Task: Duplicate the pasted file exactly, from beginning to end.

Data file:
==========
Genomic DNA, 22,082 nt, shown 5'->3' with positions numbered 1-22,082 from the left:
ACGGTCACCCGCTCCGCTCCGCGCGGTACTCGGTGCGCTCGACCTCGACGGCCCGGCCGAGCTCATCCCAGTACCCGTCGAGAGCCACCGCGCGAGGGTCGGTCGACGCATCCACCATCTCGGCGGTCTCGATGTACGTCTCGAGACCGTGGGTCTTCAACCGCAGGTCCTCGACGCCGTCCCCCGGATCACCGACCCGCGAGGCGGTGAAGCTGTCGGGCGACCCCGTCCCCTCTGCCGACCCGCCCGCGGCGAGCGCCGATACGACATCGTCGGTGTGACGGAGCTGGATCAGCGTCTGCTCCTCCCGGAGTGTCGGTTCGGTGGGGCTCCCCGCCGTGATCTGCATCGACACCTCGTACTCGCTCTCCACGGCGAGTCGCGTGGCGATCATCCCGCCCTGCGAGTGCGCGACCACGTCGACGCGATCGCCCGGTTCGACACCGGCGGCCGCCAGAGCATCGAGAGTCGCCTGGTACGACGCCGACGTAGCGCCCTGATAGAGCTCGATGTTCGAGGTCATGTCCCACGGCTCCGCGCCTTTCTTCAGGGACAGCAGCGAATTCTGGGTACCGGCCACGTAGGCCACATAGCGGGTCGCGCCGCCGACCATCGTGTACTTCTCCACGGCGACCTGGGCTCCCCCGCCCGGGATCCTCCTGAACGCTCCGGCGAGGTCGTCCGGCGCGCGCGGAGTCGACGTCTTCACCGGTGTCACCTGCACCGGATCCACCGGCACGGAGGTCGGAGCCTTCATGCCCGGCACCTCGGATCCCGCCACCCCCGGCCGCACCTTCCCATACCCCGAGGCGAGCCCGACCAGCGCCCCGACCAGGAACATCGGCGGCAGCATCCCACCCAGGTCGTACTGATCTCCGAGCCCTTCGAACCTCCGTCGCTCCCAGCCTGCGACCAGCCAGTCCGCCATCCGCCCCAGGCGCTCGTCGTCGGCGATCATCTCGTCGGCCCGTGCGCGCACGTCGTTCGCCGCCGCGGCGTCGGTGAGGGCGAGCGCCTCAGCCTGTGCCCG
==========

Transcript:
Genomic DNA, 22,082 nt, shown 5'->3' with positions numbered 1-22,082 from the left:
ACGGTCACCCGCTCCGCTCCGCGCGGTACTCGGTGCGCTCGACCTCGACGGCCCGGCCGAGCTCATCCCAGTACCCGTCGAGAGCCACCGCGCGAGGGTCGGTCGACGCATCCACCATCTCGGCGGTCTCGATGTACGTCTCGAGACCGTGGGTCTTCAACCGCAGGTCCTCGACGCCGTCCCCCGGATCACCGACCCGCGAGGCGGTGAAGCTGTCGGGCGACCCCGTCCCCTCTGCCGACCCGCCCGCGGCGAGCGCCGATACGACATCGTCGGTGTGACGGAGCTGGATCAGCGTCTGCTCCTCCCGGAGTGTCGGTTCGGTGGGGCTCCCCGCCGTGATCTGCATCGACACCTCGTACTCGCTCTCCACGGCGAGTCGCGTGGCGATCATCCCGCCCTGCGAGTGCGCGACCACGTCGACGCGATCGCCCGGTTCGACACCGGCGGCCGCCAGAGCATCGAGAGTCGCCTGGTACGACGCCGACGTAGCGCCCTGATAGAGCTCGATGTTCGAGGTCATGTCCCACGGCTCCGCGCCTTTCTTCAGGGACAGCAGCGAATTCTGGGTACCGGCCACGTAGGCCACATAGCGGGTCGCGCCGCCGACCATCGTGTACTTCTCCACGGCGACCTGGGCTCCCCCGCCCGGGATCCTCCTGAACGCTCCGGCGAGGTCGTCCGGCGCGCGCGGAGTCGACGTCTTCACCGGTGTCACCTGCACCGGATCCACCGGCACGGAGGTCGGAGCCTTCATGCCCGGCACCTCGGATCCCGCCACCCCCGGCCGCACCTTCCCATACCCCGAGGCGAGCCCGACCAGCGCCCCGACCAGGAACATCGGCGGCAGCATCCCACCCAGGTCGTACTGATCTCCGAGCCCTTCGAACCTCCGTCGCTCCCAGCCTGCGACCAGCCAGTCCGCCATCCGCCCCAGGCGCTCGTCGTCGGCGATCATCTCGTCGGCCCGTGCGCGCACGTCGTTCGCCGCCGCGGCGTCGGTGAGGGCGAGCGCCTCAGCCTGTGCCCG